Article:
Commentary: The art of book (and audiobook) arrangement

April 30, 2012 by · 2 Comments
Filed under: Commentary 

SFFaudio Commentary

I’ve never understood the appeal of the art of flower arrangement – flowers are pretty, and I guess they’re full of symbolism – but other than that I don’t really get the appeal.

On the other hand, I find that whenever I visit someone’s home I’m immediately off and looking at their bookshelves. To me that’s where the real art of arrangement happens.

I happened to do a little of that myself today.

It started yesterday – when I spotted this perfectly good bookshelf being given away! FREE!

Free Bookshelf!

I snapped it right up, dusted it right off, and found a place for it in my apartment.

My New Bookshelf!

Then I policed up various books, and audiobooks, from various other overflowing shelves and arranged them in a handy and functional order.

Arrangement

They’re all basically grouped by author. Some of the books I’ve had for decades, others are quite new.

Here are a few details:

Blackstone Audio - Robert A. Heinlein Audiobooks

Blackstone Audio - Philip K. Dick Audiobooks

Robert E. Howard books and audiobooks

Top shelf - Robert Silverberg, Guy de Maupassant, Robert A. Heinlein, Mark Twain, Full Cast Audio, Edgar Allan Poe

Posted by Jesse Willis

LibriVox: We Are Seven by William Wordsworth

April 30, 2012 by · Leave a Comment
Filed under: Online Audio 

SFFaudio Online Audio

I’m a shy visitor to the world of poetry. I find myself unable to even consider an approach to any given poem without some sort of tour guide, as it were. The latest such guide was an episode of BBC Radio 4’s In Our Time in which Lyrical Ballads, a famous and influential collection of poems by Samuel Taylor Coleridge and William Wordsworth, was discussed.

Of the many poems mentioned, one was entirely new to me – and that was We Are Seven by William Wordsworth. The guests’ discussion of it somehow reminded me of something – of what I’m not exactly sure – was it Harlan Ellison’s Jeffty Is Five? I don’t know – but I was reminded of something nonetheless. I think you may be too.

Here’s a snippet from the Wikipedia description of it:

“[We Are Seven] describes a discussion between an adult poetic speaker and a ‘little cottage girl’ about the number of brothers and sisters who dwell with her. The poem turns on the question of whether to count two dead siblings.”

Have a listen for yourself, I found it rather haunting:

LibriVoxWe Are Seven
By William Wordsworth; Read by Verity Kendall
1 |MP3| – Approx. 3 Minutes [POEM]
Publisher: LibriVox.org
Published: April 27, 2012
First published in Lyrical Ballads, With A Few Other Poems.

Here’s the text itself:

We Are Seven by William Wordsworth

A simple child, dear brother Jim,
That lightly draws its breath,
And feels its life in every limb,
What should it know of death?

I met a little cottage girl,
She was eight years old, she said;
Her hair was thick with many a curl
That cluster’d round her head.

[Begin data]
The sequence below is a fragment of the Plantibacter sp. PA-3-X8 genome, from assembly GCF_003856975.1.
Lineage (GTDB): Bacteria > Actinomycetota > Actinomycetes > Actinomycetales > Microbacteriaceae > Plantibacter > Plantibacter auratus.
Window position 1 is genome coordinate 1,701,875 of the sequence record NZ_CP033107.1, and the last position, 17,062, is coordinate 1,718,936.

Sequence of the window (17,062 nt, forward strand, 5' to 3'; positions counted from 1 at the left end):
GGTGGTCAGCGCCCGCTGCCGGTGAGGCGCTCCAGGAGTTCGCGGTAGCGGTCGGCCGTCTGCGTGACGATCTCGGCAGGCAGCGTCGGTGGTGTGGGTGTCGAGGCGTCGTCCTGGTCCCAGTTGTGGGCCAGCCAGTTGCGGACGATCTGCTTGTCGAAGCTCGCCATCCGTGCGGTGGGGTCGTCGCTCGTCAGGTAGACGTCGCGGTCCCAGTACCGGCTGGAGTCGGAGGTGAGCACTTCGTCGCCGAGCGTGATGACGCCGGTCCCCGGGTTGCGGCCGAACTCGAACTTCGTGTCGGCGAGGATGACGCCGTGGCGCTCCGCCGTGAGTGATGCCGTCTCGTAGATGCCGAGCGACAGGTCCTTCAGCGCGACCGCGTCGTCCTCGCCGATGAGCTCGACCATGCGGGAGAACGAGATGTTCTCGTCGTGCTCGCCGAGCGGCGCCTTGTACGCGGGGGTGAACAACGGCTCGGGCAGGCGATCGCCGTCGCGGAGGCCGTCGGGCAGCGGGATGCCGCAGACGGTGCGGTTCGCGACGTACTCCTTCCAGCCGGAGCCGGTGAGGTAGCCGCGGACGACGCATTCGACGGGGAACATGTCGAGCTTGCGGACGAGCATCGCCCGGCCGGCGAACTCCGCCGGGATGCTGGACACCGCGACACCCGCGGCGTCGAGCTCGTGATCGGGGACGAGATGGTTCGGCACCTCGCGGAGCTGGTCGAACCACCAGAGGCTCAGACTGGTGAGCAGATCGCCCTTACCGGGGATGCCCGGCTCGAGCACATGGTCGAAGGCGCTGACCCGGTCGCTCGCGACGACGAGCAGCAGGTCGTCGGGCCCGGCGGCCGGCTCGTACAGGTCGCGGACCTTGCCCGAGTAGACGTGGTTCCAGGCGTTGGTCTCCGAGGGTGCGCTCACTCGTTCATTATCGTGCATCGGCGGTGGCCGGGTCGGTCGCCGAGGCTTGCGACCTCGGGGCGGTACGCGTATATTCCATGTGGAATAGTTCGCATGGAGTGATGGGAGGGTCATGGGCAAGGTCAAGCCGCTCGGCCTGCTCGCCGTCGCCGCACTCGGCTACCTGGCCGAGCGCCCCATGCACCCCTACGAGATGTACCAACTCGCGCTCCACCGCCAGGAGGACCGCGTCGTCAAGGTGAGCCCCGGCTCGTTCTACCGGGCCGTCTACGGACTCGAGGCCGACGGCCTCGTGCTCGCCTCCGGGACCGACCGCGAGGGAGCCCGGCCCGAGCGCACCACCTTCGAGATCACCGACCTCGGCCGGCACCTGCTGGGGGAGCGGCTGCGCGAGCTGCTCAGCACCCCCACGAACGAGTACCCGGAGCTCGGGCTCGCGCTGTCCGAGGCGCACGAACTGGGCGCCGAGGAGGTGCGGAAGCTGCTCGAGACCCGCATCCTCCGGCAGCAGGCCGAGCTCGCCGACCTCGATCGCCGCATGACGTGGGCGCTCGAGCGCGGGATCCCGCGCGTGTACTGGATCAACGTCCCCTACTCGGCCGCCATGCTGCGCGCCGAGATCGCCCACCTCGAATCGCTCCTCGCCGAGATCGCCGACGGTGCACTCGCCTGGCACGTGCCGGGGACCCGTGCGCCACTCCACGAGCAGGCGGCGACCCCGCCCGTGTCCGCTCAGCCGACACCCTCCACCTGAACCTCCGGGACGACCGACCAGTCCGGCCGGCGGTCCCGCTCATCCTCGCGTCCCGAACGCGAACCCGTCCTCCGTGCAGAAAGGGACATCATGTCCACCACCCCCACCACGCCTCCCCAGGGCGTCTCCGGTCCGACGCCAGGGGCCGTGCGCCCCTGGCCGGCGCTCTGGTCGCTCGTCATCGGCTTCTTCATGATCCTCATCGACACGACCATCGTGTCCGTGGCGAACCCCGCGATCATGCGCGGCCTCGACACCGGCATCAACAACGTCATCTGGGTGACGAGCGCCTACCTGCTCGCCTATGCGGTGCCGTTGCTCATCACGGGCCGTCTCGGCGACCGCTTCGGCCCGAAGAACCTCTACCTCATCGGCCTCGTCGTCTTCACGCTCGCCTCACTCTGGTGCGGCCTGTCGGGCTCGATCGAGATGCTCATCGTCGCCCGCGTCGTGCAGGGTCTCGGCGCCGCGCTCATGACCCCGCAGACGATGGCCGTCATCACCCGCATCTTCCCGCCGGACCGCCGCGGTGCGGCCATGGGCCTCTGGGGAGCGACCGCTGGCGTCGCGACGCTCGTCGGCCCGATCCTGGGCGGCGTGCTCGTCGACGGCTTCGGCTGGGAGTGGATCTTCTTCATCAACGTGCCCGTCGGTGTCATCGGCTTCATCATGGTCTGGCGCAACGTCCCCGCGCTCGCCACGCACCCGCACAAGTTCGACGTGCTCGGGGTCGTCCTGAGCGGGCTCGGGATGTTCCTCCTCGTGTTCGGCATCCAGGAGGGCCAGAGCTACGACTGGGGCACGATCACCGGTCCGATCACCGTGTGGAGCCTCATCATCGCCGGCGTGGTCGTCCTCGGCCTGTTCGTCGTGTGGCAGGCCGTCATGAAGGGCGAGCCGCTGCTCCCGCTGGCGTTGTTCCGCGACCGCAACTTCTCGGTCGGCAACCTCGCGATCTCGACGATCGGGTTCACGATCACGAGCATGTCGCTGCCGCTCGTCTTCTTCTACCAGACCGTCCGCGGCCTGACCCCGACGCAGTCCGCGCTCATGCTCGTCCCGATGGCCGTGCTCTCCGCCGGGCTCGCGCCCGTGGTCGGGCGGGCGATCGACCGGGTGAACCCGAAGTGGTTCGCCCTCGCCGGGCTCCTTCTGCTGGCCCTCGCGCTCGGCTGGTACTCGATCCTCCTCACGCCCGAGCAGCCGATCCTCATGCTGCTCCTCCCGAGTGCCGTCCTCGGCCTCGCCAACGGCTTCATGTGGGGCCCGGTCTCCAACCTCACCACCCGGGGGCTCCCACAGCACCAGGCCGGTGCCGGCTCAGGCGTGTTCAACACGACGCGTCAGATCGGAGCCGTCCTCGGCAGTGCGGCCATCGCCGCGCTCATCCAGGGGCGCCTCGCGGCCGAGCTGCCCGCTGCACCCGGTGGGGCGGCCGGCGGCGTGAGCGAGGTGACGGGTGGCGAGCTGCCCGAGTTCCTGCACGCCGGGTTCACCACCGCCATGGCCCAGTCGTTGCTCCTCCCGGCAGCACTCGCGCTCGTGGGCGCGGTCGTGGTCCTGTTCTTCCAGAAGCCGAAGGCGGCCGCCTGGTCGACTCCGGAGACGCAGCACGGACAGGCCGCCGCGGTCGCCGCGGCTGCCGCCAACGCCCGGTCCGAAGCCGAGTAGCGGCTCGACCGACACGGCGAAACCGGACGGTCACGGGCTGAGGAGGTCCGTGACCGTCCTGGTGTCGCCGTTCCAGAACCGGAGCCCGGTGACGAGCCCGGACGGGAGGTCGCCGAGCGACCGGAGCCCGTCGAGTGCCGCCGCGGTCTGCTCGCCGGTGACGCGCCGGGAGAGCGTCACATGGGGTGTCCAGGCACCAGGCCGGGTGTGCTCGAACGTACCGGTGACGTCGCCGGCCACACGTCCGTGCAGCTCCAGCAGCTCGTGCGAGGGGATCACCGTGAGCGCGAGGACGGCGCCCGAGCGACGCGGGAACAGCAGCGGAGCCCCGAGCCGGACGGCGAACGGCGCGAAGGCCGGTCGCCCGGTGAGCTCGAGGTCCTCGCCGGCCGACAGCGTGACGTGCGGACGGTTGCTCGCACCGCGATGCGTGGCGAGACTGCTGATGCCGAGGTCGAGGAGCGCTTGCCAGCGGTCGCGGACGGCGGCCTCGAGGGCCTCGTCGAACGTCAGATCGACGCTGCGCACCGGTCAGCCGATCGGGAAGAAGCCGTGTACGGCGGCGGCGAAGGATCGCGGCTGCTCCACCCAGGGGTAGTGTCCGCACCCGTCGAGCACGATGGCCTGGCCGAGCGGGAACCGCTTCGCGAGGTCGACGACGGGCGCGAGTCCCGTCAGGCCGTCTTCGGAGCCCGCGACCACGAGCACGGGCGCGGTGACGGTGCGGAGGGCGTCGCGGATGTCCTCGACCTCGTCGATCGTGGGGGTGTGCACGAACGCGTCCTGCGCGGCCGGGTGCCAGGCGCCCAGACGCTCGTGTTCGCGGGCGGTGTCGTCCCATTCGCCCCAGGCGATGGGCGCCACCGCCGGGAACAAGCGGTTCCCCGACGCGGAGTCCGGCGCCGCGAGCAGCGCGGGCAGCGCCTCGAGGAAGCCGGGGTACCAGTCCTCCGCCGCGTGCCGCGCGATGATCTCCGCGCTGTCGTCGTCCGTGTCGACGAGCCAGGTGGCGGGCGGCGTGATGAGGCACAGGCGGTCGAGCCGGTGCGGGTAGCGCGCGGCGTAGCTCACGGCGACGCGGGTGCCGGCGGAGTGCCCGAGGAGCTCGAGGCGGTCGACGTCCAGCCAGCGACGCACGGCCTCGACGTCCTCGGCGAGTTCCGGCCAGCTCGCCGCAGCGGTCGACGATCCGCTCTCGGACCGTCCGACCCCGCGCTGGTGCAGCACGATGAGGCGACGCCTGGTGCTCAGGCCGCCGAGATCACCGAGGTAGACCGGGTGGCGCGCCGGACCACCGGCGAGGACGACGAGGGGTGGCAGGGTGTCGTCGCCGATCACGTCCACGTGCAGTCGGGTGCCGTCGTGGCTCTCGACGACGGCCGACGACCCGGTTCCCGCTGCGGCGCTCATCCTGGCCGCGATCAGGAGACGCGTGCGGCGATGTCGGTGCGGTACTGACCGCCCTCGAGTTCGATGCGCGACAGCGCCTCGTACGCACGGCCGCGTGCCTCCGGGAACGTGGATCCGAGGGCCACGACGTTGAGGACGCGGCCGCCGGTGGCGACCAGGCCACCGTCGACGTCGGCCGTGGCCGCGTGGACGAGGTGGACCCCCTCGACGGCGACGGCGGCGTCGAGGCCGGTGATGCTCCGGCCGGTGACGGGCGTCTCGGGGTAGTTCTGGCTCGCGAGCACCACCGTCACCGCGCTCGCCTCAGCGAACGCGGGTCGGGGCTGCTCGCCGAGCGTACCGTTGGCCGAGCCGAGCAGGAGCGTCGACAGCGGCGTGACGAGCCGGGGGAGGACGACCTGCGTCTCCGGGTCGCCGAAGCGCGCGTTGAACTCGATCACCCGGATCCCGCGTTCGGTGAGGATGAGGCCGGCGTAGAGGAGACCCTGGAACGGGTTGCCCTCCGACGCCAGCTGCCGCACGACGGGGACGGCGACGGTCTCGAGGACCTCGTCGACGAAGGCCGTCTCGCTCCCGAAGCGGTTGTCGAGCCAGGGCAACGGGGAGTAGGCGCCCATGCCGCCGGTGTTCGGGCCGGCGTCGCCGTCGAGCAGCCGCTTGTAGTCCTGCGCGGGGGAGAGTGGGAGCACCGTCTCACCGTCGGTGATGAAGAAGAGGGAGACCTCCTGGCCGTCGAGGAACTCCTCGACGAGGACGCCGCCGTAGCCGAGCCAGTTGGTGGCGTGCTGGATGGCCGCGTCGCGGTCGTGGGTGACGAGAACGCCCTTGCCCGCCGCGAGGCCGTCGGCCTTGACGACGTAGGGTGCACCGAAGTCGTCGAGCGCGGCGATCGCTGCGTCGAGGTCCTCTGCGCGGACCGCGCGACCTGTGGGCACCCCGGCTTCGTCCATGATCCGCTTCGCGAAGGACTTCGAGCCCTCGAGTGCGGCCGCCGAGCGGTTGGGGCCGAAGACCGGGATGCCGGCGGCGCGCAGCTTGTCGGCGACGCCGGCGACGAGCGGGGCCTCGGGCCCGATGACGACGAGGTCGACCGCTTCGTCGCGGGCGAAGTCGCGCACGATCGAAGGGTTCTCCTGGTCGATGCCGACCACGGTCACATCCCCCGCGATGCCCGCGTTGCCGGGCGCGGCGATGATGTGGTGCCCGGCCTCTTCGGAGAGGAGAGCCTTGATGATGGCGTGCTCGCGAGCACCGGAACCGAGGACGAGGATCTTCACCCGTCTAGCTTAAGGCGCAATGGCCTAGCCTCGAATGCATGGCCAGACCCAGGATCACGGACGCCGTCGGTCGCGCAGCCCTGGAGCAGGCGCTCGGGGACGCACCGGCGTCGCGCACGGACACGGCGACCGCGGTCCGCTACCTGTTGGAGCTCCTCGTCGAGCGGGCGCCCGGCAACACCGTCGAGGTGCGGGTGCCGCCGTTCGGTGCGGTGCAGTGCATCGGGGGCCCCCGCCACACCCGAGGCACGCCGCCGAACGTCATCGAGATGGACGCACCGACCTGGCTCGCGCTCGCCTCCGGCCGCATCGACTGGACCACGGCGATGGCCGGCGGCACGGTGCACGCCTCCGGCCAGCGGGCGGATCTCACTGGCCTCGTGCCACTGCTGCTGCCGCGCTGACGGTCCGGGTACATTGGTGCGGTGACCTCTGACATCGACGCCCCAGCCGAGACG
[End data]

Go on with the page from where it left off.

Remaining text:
She had a rustic, woodland air,
And she was wildly clad;
Her eyes were fair, and very fair,
—Her beauty made me glad.

“Sisters and brothers, little maid,
“How many may you be?”
“How many? seven in all,” she said,
And wondering looked at me.

“And where are they, I pray you tell?”
She answered, “Seven are we,
“And two of us at Conway dwell,
“And two are gone to sea.

“Two of us in the church-yard lie,
“My sister and my brother,
“And in the church-yard cottage, I
“Dwell near them with my mother.”

“You say that two at Conway dwell,
“And two are gone to sea,
“Yet you are seven; I pray you tell
“Sweet Maid, how this may be?”

Then did the little Maid reply,
“Seven boys and girls are we;
“Two of us in the church-yard lie,
“Beneath the church-yard tree.”

“You run about, my little maid,
“Your limbs they are alive;
“If two are in the church-yard laid,
“Then ye are only five.”

“Their graves are green, they may be seen,”
The little Maid replied,
“Twelve steps or more from my mother’s door,
“And they are side by side.

“My stockings there I often knit,
“My ‘kerchief there I hem;
“And there upon the ground I sit—
“I sit and sing to them.

“And often after sunset, Sir,
“When it is light and fair,
“I take my little porringer,
“And eat my supper there.

“The first that died was little Jane;
“In bed she moaning lay,
“Till God released her of her pain,
“And then she went away.

“So in the church-yard she was laid,
“And all the summer dry,
“Together round her grave we played,
“My brother John and I.

“And when the ground was white with snow,
“And I could run and slide,
“My brother John was forced to go,
“And he lies by her side.”

“How many are you then,” said I,
“If they two are in Heaven?”
The little Maiden did reply,
“O Master! we are seven.”

“But they are dead; those two are dead!
“Their spirits are in heaven!”
‘Twas throwing words away; for still
The little Maid would have her will,
And said, “Nay, we are seven!”

[Thanks also to Carmen H and Ruth Golding]

Posted by Jesse Willis

The SFFaudio Podcast #158 – READALONG: The Syndic by C.M. Kornbluth

April 30, 2012 by · Leave a Comment
Filed under: Podcasts 

Podcast

The SFFaudio PodcastThe SFFaudio Podcast #158 – Last week’s podcast was an unabridged reading of The Syndic by C.M. Kornbluth. This week Jesse discusses it with the narrator, Mark Douglas Nelson!

Talked about on today’s show:
SciPodBooks.com, the SciPodCast, The Syndic by C.M. Kornbluth, The City At World’s End by Edmond Hamilton, the virtues of democracy, Oath Of Fealty by Larry Niven and Jerry Pournelle, H. Beam Piper, Space Viking, a wealth of ideas, Frederik Pohl, the story as a straw man, Robert A. Heinlein, telepathy, witches, dystopia, utopia, polo played with jeeps (mounted with 50 caliber machine guns), the syndicate vs. the mob, Ireland, Iceland, libertarianism, the Prometheus Unbound review of The Syndic, polyandry, an economy run on alcohol, sex, and gambling, laissez faire capitalism, monopolies, robber barons, taxes vs. shakedowns, “a real mess of a book”, should a society compromise its ideals to save itself?, is the joke on us?, a velvet gloved invisible hand, The High Crusade by Poul Anderson, the children’s crusade, WWII, rule by mob vs. rule by mobsters, Ron Paul, the sustainability of a war based economy need not much concern the arms manufacturer, Isaac Asimov, The City At World’s End has a real plot, disaster stories, new ideas trump big flaws, “writing by the seat of your pants”, space opera, E.E. “Doc” Smith, respect for science and scientists, Farnham’s Freehold by Robert A. Heinlein, The Green Odyssey by Philip Jose Farmer, LibriVox.org, Riverworld series, rolling ships, Hyperion by Dan Simmons, the problem of endless series, StarShipSofa, The Truth Is A Cave In The Black Mountains by Neil Gaiman, A Princess Of Mars by Edgar Rice Burroughs, A Voyage To Arcturus by David Lindsay, “philosophy, philosophy, philosophy”, it starts with a séance, C.S. Lewis, Right Ho, Jeeves by P.G. Wodehouse, Jeeves And Wooster, Leave It To Jeeves, LibriVox’s new funding (from the Andrew W. Mellon Foundation), Orson Scott Card, Harlan Ellison, Airborn by Kenneth Oppel, Gregg Margarite, Lone Star Planet by H. Beam Piper, Kevin J. Anderson, Principles Of Economics, iambik audio, Wonder Audio, All Or Nothing by Preston L. Allen, The Tattoo Murder Case by Akimitsu Takagi, Toshiro Mifune, Akira Kurosawa, High And Low, Netflix, Sweet And Lowdown, One O’Clock Jump by Lise McClendon, A Is For Alibi by Sue Grafton, Talents Incorporated by Murray Leinster, goofy, the William Woodsworth Microphone Showdown, do expensive mics make great narrators?